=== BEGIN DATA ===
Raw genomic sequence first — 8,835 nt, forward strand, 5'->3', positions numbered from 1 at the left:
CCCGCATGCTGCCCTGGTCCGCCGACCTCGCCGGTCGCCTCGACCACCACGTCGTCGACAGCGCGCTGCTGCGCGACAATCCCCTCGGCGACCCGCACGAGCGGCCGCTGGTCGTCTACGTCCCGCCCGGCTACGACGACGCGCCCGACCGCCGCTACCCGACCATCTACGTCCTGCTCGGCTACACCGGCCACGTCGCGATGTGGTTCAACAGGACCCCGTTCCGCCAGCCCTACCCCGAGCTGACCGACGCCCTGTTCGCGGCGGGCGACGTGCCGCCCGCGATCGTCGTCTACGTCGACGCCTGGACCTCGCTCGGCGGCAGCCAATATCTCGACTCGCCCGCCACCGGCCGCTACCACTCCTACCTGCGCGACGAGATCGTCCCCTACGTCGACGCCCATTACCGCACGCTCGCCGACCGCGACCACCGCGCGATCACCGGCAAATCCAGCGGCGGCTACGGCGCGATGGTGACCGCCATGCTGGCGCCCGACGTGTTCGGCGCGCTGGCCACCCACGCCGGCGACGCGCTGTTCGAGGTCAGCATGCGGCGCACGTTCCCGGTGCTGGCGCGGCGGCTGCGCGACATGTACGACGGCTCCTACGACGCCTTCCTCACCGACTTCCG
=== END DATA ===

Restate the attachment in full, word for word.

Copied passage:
Raw genomic sequence first — 8,835 nt, forward strand, 5'->3', positions numbered from 1 at the left:
CCCGCATGCTGCCCTGGTCCGCCGACCTCGCCGGTCGCCTCGACCACCACGTCGTCGACAGCGCGCTGCTGCGCGACAATCCCCTCGGCGACCCGCACGAGCGGCCGCTGGTCGTCTACGTCCCGCCCGGCTACGACGACGCGCCCGACCGCCGCTACCCGACCATCTACGTCCTGCTCGGCTACACCGGCCACGTCGCGATGTGGTTCAACAGGACCCCGTTCCGCCAGCCCTACCCCGAGCTGACCGACGCCCTGTTCGCGGCGGGCGACGTGCCGCCCGCGATCGTCGTCTACGTCGACGCCTGGACCTCGCTCGGCGGCAGCCAATATCTCGACTCGCCCGCCACCGGCCGCTACCACTCCTACCTGCGCGACGAGATCGTCCCCTACGTCGACGCCCATTACCGCACGCTCGCCGACCGCGACCACCGCGCGATCACCGGCAAATCCAGCGGCGGCTACGGCGCGATGGTGACCGCCATGCTGGCGCCCGACGTGTTCGGCGCGCTGGCCACCCACGCCGGCGACGCGCTGTTCGAGGTCAGCATGCGGCGCACGTTCCCGGTGCTGGCGCGGCGGCTGCGCGACATGTACGACGGCTCCTACGACGCCTTCCTCACCGACTTCCG